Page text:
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"Good Luck" Alternative phrases?

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Can anyone think of some good, objective alternatives to superstitious phrases like:

Good Luck

Best Wishes

Fingers Crossed



I always hesitate writing these, because I don't like them. I'm not sure if this is just me, but I always feel a little like I'm cheating someone when I wish them good luck. The intention is to imply that it would make me happy if the person went well in ____ (whatever the thing was), but I often feel that by saying it, I'm disqualifying their prior work and effort in favor of some imaginary force.

However, I can't think of any decent alternative phrase which offer the same sort of gesture without invoking 'luck' etc. or sounding... overly serious and a bit weird, I guess?

So any suggestions? :thumbsup:

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Dr. Peikoff, in his history of philosophy course said that, if I remember correctly, the Christians took Plato's "Form of the Good," dropped an "o" and added a personality, and they got "God." (Which makes sense.)

I can't bring myself to say either, "Thank God!" or "God bless you!," but Miss Rand offers an interesting point in support of using those phrases in that clip of her interview with Tom Snyder.

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You could borrow Miss Rand's signature line "Good premises" (which might not be a good idea) or make up one of your own along those lines:

- Thinking of you

- Good thoughts

- Rationally yours

- mindfully

- in mindful harmony

- thoughtfully yours

- in appeal to your rationality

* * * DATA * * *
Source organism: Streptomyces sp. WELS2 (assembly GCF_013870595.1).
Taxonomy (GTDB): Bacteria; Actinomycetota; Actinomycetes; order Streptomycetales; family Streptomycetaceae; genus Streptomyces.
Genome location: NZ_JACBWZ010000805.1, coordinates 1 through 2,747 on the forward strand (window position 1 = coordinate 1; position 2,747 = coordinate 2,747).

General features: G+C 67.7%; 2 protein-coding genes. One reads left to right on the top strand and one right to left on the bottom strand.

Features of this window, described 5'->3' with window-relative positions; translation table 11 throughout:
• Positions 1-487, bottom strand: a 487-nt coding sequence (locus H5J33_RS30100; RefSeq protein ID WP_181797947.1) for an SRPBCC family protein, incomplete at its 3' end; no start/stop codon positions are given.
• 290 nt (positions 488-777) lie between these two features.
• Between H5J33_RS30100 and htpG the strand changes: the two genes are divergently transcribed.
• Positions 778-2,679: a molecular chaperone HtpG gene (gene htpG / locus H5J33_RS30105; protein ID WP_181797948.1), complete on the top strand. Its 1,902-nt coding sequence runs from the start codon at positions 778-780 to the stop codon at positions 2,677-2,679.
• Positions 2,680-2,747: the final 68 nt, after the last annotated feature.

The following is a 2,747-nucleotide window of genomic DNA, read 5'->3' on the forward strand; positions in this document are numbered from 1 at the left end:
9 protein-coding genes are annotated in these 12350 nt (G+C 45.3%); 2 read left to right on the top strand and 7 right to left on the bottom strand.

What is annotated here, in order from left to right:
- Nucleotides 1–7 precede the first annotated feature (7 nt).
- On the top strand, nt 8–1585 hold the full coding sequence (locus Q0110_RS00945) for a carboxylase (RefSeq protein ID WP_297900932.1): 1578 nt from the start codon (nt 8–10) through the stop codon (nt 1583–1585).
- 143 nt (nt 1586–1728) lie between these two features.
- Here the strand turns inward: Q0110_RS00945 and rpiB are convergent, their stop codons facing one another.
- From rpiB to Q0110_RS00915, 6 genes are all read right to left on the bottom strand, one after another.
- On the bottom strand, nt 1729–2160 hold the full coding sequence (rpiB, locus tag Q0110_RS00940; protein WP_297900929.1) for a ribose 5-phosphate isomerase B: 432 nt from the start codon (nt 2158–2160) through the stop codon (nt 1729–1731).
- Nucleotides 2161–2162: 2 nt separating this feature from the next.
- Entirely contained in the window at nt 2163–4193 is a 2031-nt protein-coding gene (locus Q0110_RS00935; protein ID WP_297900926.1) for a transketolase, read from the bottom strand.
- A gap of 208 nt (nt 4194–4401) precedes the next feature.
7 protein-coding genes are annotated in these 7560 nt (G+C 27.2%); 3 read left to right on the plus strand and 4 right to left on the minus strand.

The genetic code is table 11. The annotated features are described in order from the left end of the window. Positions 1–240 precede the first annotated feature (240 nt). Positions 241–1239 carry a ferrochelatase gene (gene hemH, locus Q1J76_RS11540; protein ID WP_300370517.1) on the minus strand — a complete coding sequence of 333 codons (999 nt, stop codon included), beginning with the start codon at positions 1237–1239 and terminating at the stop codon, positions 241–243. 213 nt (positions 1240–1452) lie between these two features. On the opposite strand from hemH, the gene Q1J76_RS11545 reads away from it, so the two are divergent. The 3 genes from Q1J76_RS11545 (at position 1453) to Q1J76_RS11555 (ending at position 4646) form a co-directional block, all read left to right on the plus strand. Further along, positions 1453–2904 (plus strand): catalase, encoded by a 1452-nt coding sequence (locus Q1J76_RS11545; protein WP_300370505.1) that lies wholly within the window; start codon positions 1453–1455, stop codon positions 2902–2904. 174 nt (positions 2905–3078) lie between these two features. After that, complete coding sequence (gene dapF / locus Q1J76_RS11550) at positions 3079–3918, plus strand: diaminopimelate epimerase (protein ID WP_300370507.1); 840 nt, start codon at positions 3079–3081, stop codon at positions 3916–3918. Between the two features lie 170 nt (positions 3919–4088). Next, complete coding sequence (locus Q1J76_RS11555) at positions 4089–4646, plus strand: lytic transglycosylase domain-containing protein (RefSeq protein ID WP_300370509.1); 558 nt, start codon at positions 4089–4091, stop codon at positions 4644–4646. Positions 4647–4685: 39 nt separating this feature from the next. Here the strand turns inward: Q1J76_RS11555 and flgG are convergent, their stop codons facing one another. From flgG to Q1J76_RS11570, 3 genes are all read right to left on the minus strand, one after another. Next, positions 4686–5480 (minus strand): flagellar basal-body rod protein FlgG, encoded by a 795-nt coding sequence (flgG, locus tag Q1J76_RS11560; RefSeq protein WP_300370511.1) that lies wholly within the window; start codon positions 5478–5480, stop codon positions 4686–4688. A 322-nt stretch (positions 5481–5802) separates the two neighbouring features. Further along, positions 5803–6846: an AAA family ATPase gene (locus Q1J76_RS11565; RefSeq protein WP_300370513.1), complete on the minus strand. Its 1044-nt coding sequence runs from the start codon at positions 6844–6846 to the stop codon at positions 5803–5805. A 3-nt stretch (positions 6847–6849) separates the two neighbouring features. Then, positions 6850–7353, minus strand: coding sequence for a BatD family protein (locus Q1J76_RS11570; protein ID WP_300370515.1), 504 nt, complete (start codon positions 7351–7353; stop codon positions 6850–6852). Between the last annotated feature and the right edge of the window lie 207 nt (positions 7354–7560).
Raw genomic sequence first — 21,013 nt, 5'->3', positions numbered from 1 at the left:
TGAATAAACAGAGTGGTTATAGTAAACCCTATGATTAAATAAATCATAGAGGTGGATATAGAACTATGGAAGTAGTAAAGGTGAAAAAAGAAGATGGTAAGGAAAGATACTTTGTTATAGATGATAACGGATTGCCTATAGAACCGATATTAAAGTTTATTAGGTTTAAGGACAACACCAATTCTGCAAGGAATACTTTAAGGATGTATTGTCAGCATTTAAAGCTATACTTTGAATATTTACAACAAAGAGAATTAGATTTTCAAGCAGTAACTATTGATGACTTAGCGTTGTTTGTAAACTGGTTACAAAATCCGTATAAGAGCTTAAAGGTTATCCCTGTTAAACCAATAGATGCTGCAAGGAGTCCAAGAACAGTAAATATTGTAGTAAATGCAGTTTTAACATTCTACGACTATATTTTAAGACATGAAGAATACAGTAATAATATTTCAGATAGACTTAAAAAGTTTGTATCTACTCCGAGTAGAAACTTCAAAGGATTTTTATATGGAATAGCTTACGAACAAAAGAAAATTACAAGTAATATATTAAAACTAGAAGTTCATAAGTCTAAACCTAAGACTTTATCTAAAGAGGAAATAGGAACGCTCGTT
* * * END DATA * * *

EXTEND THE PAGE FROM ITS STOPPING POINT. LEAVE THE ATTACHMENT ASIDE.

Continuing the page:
- reasonably

- etc. etc.

I think better than "Thank God" is "Thank goodness"

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"Do your best."

That one is my personal favorite.

I like this one also. With people who understand it, I also like the Japanese word "Gambatte", which means close to the same thing (interestingly, the use of this word in Japanese is approximately analogous to the use of "good luck" in English).

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Interesting topic emanon.

I've found myself saying 'good luck' to various people before, say an exam, or something of the kind. I've never thought much about it but now that you mention it..I guess since it's such a common thing to say, it's lost its 'original' meaning as in the superstitious sense, but rather indicates that you bid them well(?). Do your best would be more suitable though.

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You mean the phrase "Ganbatte kudasai"--- in Japanese you don't have a singular "m" sound, but there is a singular "n" appended to syllables-- and almost without exception all syllables end in a vowel, not a consonant (that's why the singular 'n' is appended)

Thank you for the clarification; I learned Japanese when I was young, and have never studied it formally.

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